Review: Shatter Me by Tehereh Mafi
“Someone picked up the sun and pined it to the sky again, but every day it hangs a little lower than the day before. It's like a negligent parent who only knows one half of who you are. It never sees how its absence changes people. How different we are in the dark.”
Juliette's touch is painful, even lethal. She is locked in solitary confinement for accidentally killing someone, and languishes in prison tortured by her own undeserved guilt. The world outside is in a state of environmental decay, with a global food shortage and violence in the streets. The Reestablishment who now control things hear of Juliette's power and plan to use her as a weapon.
I picked this book up because it appeared in a buzzfeed article called 43 Books You Won't Be Able to Stop Talking About. I had been planning to try and read some more books by women of colour (Mafi is of Iranian descent) and the description sounded promising. Unfortunately I found it a bit of a disappointment. The premise is similar to Graceling by Kristin Cashore, a young adult fantasy novel I hated for its sloppy world building (though my thoughts on it my have been coloured by the awful audio book production). It's a debut novel and it felt like one, a bit choppy and varying in writing quality. The preachiness of the following speech made me cringe:
“It's probably our only real problem- but it's one caused by the perverse manipulations of Mother Earth. Man-made manipulations that we can still fix...There is still a chance to change things. We can provide fresh drinking water to all people. We can make sure crops are not regulated for profit; we can ensure that they are not genetically altered to benefit manufacturers. Our people are dying because we are feeding them poison...”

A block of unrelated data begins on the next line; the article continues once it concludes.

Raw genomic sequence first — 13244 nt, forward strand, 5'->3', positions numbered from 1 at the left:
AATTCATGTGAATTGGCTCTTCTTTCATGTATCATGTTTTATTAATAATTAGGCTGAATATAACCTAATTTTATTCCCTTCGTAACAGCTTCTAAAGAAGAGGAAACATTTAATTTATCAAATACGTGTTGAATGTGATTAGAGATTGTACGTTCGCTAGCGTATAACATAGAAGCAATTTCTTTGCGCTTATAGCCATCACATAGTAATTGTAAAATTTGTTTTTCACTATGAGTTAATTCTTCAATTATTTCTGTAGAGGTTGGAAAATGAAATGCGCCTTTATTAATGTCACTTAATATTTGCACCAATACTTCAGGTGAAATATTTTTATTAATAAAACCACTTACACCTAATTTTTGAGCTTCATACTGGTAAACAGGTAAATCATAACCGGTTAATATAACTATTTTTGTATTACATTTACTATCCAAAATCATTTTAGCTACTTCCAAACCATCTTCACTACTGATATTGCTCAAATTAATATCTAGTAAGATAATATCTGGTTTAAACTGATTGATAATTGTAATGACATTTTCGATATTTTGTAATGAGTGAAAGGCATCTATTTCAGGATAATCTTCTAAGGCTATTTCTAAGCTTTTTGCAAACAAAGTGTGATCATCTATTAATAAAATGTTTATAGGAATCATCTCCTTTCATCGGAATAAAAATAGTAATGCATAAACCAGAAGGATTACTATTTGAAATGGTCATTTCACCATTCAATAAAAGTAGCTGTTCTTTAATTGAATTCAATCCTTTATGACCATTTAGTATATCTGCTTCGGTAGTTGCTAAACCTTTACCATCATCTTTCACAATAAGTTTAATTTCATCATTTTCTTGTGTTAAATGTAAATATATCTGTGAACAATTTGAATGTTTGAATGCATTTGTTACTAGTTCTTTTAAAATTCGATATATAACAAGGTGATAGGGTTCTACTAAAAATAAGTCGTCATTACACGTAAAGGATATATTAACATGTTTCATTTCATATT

This reminded me too much of the oversimplified anti GMO rants that keep popping up in my Facebook feed, which added to the first novel vibe. Shatter Me is achingly sincere, full of energy and lacking in sense. It's a friendly labrador of a book come to show you all the interesting things it's been rolling in.
In other places the writing was gorgeously poetic, and the characters were intriguing. I did find myself caring what happened to Juliette and Kent. I also got the impression that there is more to Warner, the antagonist, than a two dimensional Bond villain (the guy puts a toddler in a room full of booby traps to make a point), though Mafi never really gets into that in this book.
Since I already impulse bought Destroy Me, which retells the story from the villain's perspective (curse the Kindle store's one click purchase feature!) I will probably continue reading this series for now. Shatter Me is a somewhat patchily written, unusual young adult book which may yet be the start of something great.
Rated: ★★ ★ ☆☆